29 APR 2010
WORLD LEADERS HAVE FAILED TO STEM BIODIVERSITY LOSS, STUDY SAYS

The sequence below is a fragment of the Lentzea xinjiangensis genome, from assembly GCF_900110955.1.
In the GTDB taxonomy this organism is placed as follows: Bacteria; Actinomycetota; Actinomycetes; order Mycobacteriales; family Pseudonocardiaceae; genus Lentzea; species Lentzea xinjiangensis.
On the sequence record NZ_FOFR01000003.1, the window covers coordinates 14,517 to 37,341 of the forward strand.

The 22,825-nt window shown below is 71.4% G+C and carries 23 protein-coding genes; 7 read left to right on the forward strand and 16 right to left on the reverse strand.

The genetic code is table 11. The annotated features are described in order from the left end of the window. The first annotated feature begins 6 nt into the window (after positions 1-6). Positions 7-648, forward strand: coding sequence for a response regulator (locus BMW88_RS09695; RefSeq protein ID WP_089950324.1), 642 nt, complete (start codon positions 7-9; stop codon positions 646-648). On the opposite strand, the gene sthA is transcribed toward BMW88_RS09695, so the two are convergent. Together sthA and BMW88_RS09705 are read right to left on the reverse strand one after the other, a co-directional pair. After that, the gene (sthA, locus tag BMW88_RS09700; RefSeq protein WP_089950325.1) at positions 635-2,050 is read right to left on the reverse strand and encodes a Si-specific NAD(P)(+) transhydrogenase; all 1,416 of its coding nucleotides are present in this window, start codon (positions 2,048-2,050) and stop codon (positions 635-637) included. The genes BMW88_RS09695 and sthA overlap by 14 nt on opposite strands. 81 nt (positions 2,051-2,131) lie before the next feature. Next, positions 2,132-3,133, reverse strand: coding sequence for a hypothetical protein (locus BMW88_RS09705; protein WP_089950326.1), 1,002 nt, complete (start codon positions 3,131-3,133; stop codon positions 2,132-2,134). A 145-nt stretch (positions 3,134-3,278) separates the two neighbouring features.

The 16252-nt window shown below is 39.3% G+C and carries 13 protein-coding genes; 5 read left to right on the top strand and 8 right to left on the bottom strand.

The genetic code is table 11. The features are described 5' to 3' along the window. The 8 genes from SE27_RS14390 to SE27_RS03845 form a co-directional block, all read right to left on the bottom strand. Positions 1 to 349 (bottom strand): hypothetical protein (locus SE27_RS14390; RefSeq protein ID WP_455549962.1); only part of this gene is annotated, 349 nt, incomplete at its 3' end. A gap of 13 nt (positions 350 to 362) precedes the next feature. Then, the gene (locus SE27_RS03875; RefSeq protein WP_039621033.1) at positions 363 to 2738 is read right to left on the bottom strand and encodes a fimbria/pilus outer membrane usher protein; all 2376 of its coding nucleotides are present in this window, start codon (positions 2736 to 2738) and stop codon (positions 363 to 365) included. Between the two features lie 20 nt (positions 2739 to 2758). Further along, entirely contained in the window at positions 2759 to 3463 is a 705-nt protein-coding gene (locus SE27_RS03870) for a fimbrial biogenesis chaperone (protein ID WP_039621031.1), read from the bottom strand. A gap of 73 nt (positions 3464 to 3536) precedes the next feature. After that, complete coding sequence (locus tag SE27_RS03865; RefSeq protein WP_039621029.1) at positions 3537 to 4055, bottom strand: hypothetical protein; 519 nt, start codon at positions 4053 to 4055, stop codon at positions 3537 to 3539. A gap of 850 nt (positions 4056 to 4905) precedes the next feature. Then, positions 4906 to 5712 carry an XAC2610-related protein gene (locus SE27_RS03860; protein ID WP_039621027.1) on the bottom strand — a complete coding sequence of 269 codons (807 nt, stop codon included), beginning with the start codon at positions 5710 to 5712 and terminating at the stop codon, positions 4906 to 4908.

International leaders have made no progress in reducing global biodiversity loss since signing the 2002 Convention on Biological Diversity but instead have presided over a rapid loss of habitat and species in recent years, according to a new study. After looking at 30 indicators worldwide — including censuses of species, extinction risk, and habitat extent — researchers found no evidence that policies implemented since the 2002 international meeting have significantly reduced the rate of species decline. “Biodiversity is still being lost as fast as ever, and we have made little headway in reducing the pressures on species, habitats, and ecosystems,” said Stuart Butchart of the UN Environment Program’s World Conservation Monitoring Center and the lead author of the paper published in the journalScience. Since the 1970s, animal populations have been reduced by 30 percent, mangrove and sea grass populations have declined by 20 percent, and 40 percent of the planet’s coral cover has disappeared, according to researchers. While there have been success stories — including the designation of more than 12,400 square miles in Brazil’s Juruena National Park as a protected area and the recovery of the European Bison — the report says that such efforts must be intensified.